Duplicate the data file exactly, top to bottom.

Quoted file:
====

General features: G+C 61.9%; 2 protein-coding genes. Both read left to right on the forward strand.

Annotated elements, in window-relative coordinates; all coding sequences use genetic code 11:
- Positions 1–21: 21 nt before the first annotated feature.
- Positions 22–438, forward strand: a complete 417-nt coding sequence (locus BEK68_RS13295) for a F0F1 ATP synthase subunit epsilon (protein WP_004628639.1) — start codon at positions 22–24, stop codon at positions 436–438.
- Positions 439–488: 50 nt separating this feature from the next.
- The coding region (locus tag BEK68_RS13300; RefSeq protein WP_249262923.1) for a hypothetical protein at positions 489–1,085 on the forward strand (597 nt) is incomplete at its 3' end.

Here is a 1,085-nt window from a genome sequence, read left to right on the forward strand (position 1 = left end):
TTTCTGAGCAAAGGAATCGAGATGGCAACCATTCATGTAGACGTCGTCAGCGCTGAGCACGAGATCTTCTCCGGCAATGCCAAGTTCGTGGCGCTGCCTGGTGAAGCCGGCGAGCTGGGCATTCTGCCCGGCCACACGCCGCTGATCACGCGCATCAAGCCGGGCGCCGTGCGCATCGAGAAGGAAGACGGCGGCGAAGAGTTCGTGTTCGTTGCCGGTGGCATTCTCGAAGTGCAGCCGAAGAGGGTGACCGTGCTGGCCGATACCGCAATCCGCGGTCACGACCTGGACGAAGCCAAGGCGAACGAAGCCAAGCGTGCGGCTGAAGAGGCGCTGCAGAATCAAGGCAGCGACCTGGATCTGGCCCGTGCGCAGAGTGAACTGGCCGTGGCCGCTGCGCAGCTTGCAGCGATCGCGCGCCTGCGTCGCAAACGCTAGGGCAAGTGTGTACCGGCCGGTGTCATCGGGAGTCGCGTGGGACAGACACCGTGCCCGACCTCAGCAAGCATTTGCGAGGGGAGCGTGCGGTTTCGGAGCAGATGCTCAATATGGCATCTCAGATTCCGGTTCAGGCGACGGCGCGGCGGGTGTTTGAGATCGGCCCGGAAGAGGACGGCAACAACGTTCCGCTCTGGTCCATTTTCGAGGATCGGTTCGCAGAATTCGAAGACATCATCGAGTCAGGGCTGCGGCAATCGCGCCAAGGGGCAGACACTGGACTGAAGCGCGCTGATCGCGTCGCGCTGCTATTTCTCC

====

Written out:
General features: G+C 61.9%; 2 protein-coding genes. Both read left to right on the forward strand.

Annotated elements, in window-relative coordinates; all coding sequences use genetic code 11:
- Positions 1–21: 21 nt before the first annotated feature.
- Positions 22–438, forward strand: a complete 417-nt coding sequence (locus BEK68_RS13295) for a F0F1 ATP synthase subunit epsilon (protein WP_004628639.1) — start codon at positions 22–24, stop codon at positions 436–438.
- Positions 439–488: 50 nt separating this feature from the next.
- The coding region (locus tag BEK68_RS13300; RefSeq protein WP_249262923.1) for a hypothetical protein at positions 489–1,085 on the forward strand (597 nt) is incomplete at its 3' end.

Here is a 1,085-nt window from a genome sequence, read left to right on the forward strand (position 1 = left end):
TTTCTGAGCAAAGGAATCGAGATGGCAACCATTCATGTAGACGTCGTCAGCGCTGAGCACGAGATCTTCTCCGGCAATGCCAAGTTCGTGGCGCTGCCTGGTGAAGCCGGCGAGCTGGGCATTCTGCCCGGCCACACGCCGCTGATCACGCGCATCAAGCCGGGCGCCGTGCGCATCGAGAAGGAAGACGGCGGCGAAGAGTTCGTGTTCGTTGCCGGTGGCATTCTCGAAGTGCAGCCGAAGAGGGTGACCGTGCTGGCCGATACCGCAATCCGCGGTCACGACCTGGACGAAGCCAAGGCGAACGAAGCCAAGCGTGCGGCTGAAGAGGCGCTGCAGAATCAAGGCAGCGACCTGGATCTGGCCCGTGCGCAGAGTGAACTGGCCGTGGCCGCTGCGCAGCTTGCAGCGATCGCGCGCCTGCGTCGCAAACGCTAGGGCAAGTGTGTACCGGCCGGTGTCATCGGGAGTCGCGTGGGACAGACACCGTGCCCGACCTCAGCAAGCATTTGCGAGGGGAGCGTGCGGTTTCGGAGCAGATGCTCAATATGGCATCTCAGATTCCGGTTCAGGCGACGGCGCGGCGGGTGTTTGAGATCGGCCCGGAAGAGGACGGCAACAACGTTCCGCTCTGGTCCATTTTCGAGGATCGGTTCGCAGAATTCGAAGACATCATCGAGTCAGGGCTGCGGCAATCGCGCCAAGGGGCAGACACTGGACTGAAGCGCGCTGATCGCGTCGCGCTGCTATTTCTCC